Effect of a Late Evening Snack of Amazake in Patients with Liver Cirrhosis: A Pilot StudyYumiko Nagao1* and Michio Sata1,2
- *Corresponding Author:
- Yumiko Nagao
Department of Digestive Disease Information and Research
Kurume University School of Medicine
67 Asahi-machi, Kurume 830-0011, Japan
E-mail: [email protected]
Received date: July 14, 2013; Accepted date: August 08, 2013; Published date: August 10, 2013
Citation: Nagao Y, Sata M (2013) Effect of a Late Evening Snack of Amazake in Patients with Liver Cirrhosis: A Pilot Study. J Nutr Food Sci 3:223. doi:10.4172/2155-9600.1000223
Copyright: © 2013 Nagao Y, et al. This is an open-access article distributed under the terms of the Creative Commons Attribution License, which permits unrestricted use, distribution, and reproduction in any medium, provided the original author and source are credited.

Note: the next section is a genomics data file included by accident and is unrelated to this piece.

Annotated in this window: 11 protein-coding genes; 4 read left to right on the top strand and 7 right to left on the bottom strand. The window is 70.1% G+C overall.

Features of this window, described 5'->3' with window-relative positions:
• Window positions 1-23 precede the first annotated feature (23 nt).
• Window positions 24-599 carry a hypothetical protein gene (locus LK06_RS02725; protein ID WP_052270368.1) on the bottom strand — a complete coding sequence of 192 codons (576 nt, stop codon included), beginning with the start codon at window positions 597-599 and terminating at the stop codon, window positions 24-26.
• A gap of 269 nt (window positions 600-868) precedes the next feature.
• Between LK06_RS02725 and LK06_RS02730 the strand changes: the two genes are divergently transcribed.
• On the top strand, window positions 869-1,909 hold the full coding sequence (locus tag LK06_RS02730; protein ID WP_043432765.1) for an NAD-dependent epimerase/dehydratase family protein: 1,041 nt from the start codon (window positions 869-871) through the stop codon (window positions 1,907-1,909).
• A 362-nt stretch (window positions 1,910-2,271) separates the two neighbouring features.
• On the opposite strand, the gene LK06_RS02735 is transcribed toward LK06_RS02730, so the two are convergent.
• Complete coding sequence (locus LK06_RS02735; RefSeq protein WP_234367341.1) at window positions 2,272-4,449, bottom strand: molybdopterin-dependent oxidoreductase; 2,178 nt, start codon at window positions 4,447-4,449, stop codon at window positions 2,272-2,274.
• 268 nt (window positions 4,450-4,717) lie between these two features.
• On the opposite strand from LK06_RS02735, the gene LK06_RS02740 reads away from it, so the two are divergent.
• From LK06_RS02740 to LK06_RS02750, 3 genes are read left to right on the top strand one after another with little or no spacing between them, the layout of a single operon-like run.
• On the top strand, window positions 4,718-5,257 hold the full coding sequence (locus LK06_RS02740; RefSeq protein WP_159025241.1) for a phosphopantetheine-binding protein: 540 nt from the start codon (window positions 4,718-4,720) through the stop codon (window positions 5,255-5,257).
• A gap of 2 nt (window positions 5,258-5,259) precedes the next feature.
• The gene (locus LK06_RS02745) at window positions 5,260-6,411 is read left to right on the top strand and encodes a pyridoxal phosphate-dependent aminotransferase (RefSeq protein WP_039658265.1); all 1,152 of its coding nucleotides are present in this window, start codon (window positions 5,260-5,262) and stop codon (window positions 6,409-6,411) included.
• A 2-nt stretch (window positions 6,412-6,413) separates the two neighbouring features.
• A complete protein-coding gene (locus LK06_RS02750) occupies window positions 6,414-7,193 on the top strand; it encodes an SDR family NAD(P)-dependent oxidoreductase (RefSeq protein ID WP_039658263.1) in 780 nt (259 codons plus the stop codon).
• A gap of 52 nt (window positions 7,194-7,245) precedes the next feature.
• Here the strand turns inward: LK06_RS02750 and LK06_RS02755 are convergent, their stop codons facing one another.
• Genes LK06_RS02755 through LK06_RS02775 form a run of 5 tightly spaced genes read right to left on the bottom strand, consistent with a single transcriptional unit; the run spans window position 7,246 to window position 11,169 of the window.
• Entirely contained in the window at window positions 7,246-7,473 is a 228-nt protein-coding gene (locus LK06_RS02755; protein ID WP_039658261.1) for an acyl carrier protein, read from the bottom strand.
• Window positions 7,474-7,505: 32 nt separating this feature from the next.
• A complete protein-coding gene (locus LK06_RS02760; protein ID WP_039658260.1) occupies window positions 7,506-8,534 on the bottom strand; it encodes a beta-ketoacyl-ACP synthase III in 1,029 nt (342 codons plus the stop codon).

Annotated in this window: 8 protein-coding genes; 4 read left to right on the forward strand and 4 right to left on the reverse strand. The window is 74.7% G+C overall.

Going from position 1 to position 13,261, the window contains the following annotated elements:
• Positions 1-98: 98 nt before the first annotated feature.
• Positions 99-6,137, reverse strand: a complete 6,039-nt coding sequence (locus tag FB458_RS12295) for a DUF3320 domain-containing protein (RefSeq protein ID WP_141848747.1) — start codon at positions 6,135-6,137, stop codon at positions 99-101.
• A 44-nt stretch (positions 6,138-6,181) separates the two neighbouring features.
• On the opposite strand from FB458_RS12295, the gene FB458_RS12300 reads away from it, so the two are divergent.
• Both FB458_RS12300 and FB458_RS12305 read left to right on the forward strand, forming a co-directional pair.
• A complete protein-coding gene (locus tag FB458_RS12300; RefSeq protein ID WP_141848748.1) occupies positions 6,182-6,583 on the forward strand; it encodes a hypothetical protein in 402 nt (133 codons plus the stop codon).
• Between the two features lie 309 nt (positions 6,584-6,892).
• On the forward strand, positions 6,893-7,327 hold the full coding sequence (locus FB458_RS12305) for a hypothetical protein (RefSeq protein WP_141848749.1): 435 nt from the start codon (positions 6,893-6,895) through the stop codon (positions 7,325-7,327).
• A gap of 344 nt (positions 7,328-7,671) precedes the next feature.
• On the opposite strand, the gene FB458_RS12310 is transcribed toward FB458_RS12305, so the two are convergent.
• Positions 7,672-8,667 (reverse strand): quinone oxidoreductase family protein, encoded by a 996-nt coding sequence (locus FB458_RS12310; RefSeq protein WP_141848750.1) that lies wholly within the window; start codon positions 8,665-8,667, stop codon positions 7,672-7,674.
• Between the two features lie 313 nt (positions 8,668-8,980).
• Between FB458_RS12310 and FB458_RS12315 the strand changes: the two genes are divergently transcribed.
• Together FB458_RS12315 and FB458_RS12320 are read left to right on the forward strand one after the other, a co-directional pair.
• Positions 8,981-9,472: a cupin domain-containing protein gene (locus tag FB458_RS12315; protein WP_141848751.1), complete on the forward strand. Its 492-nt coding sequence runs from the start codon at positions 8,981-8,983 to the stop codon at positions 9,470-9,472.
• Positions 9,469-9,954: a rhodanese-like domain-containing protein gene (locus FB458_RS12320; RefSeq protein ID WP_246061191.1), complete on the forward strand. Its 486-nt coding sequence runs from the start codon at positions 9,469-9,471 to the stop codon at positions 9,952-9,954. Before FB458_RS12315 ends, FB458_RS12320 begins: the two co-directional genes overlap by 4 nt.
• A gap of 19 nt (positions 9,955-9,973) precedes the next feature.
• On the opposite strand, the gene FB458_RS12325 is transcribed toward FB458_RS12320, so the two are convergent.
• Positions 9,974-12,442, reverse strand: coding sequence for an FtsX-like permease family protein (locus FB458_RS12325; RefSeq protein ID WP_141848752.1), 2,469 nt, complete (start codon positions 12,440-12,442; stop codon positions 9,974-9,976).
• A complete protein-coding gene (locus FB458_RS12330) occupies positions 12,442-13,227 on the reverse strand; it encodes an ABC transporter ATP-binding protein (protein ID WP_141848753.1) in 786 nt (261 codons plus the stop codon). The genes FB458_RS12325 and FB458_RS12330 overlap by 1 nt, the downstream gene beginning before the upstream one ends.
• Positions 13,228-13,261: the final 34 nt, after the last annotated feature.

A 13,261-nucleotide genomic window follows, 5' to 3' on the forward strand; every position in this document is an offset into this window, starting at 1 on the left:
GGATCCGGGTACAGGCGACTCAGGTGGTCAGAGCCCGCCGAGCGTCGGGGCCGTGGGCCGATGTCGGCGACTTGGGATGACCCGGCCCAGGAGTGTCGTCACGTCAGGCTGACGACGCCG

Background: Liver Cirrhosis (LC) is a state of accelerated starvation. A late evening snack improves proteinenergy malnutrition, caused by overnight starvation and the catabolic state of patients with LC. This study was designed to evaluate the effects of amazake, a traditional sweet Japanese beverage, as a late evening snack for cirrhotic patients. Methods: Serum biochemical parameters and the visual analogue scale (VAS) were examined at 0, 4, 8, and 12 weeks. Each patient drank 200 kcal of amazake at bedtime every night for 12 weeks. Trial registration: UMIN-CTR UMIN000010550 Results: Four patients (mean age 67.3 ± 5.7 years) with viral LC were recruited and their VAS score determined, along with a biochemical examination of the blood. White blood cell counts (WBC), especially neutrophil counts, were elevated following a period of amazake intake. Each VAS score was reduced following amazake intake. Amazake intake improved the Quality of Life (QOL) in all terms of sense of abdomen distension, edema, fatigue, muscle cramps, loss of appetite, taste disorder, constipation, diarrhea, vomiting, and sleep disorder. Any sense of abdominal distension, constipation and vomiting had disappeared after 8 weeks of amazake intake and taste disorder and sleep disorder had disappeared after 12 weeks of amazake intake. No major clinical events or virological rebounds occurred in the subjects. Conclusions: Amazake, which is rich in vitamins and amino acids, could be effective in reducing the subjective symptoms and improving the QOL of patients with LC.